What’s in a name? Edelweiss is a regular 100 combined with a true 100E to create a custom one-off vehicle. Don’t know what a 100E is? Go Here to read the most in-depth article anyone has ever written about this oddball model.

A Niche Car for a Niche Hobby

Need a classic Audi that just works? When you spend the majority of your waking hours dealing with different stages of mechanical Audi limbo, there’s at least one car that is proven to start on the first try and keep cruising along without much effort. Edelweiss is not a car with an agenda or destination in mind. You can just soak up the miles, burn through the cassettes, and enjoy the old-world Audi experience at its best.

EDELWEISS OVERVIEW

1990 Audi 100 (Production 9/89) 2.3L I5 (NF) | 3-Speed Auto (087)

Alpine White L90E | Quartz Grey Serret Velour with Marine Appointments

MSRP (With Dealer Installed Accessories): $28,725 Dealer: Val Ward Audi, Fort Myers, FL (Defunct)

Factory Options: Cold Weather Package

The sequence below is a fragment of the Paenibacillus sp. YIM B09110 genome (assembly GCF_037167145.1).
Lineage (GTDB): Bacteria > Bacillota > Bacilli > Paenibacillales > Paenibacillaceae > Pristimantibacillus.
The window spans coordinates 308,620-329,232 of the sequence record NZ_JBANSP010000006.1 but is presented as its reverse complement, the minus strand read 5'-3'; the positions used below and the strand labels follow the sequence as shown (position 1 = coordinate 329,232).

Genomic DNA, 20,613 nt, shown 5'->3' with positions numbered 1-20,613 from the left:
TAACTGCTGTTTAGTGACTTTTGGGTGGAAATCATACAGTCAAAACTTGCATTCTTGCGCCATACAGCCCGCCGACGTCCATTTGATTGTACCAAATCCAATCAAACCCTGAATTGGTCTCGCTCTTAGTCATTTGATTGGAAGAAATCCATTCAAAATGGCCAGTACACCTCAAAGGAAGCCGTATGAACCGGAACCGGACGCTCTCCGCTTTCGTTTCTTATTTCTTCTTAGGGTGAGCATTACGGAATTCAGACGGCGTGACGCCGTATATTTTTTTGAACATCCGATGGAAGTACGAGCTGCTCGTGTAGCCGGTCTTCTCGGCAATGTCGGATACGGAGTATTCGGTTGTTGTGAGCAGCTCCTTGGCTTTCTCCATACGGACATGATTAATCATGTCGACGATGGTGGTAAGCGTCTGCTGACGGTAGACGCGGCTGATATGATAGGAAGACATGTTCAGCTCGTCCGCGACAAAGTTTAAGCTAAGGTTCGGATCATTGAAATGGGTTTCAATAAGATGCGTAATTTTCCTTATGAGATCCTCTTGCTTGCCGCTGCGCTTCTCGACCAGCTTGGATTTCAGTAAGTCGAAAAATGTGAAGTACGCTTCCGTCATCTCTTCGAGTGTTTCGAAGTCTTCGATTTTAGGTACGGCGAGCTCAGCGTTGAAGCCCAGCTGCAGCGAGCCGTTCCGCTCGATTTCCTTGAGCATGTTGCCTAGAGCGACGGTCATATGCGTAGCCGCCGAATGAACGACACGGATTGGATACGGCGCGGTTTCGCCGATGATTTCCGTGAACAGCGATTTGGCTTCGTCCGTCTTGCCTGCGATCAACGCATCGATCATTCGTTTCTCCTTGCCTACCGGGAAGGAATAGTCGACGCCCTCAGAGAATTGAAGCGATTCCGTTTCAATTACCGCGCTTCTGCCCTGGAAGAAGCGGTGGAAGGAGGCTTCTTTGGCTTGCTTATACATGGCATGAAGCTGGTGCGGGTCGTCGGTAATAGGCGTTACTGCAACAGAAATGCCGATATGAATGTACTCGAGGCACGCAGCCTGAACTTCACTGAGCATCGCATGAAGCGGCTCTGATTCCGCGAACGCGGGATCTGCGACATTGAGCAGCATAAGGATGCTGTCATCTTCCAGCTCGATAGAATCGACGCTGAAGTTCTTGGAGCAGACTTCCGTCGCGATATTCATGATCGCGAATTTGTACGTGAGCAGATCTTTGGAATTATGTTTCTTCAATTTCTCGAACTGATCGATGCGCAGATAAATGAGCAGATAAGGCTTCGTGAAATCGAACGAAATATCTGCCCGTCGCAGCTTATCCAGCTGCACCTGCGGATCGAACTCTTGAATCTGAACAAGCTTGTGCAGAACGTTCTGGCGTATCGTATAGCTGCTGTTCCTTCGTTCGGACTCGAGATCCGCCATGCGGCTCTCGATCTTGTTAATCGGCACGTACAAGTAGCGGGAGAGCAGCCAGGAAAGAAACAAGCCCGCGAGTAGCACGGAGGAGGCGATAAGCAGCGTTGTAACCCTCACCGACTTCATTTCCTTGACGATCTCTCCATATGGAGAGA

Dealer Installed Accessories: Plush Floor Mats, Pinstripes,
Paint Protection, 1000-Mile Service, Front Splash Guards

Member of T44Brian Since 3/27/2015

Special Plate: AUDI100 Status: Completed Show Vehicle

Notable Awards: 1st Place Audi All (Carlisle IPN 2017), Wolfsgart 10 Alpha Class

Odd & Unique About This Car: Combined with a previous show car 1989 100E in 2019 to create a 1-of-1 vehicle. This is a configuration that could have, but didn’t leave the factory and features Euro-style equipment and a unique two-tone blue and gray velour interior.

Audi Advantage Folder
Modified Window Sticker to Reflect Current Equipment

Name Origin: German – edel “noble” + weiss “white.”

Edelweiss is the sixth Audi I purchased and the catalyst for my preservation efforts with these vehicles. Up until that point, all of the T44s had been worse for wear. Seeing one as well-preserved and cared for until that point was a revelation.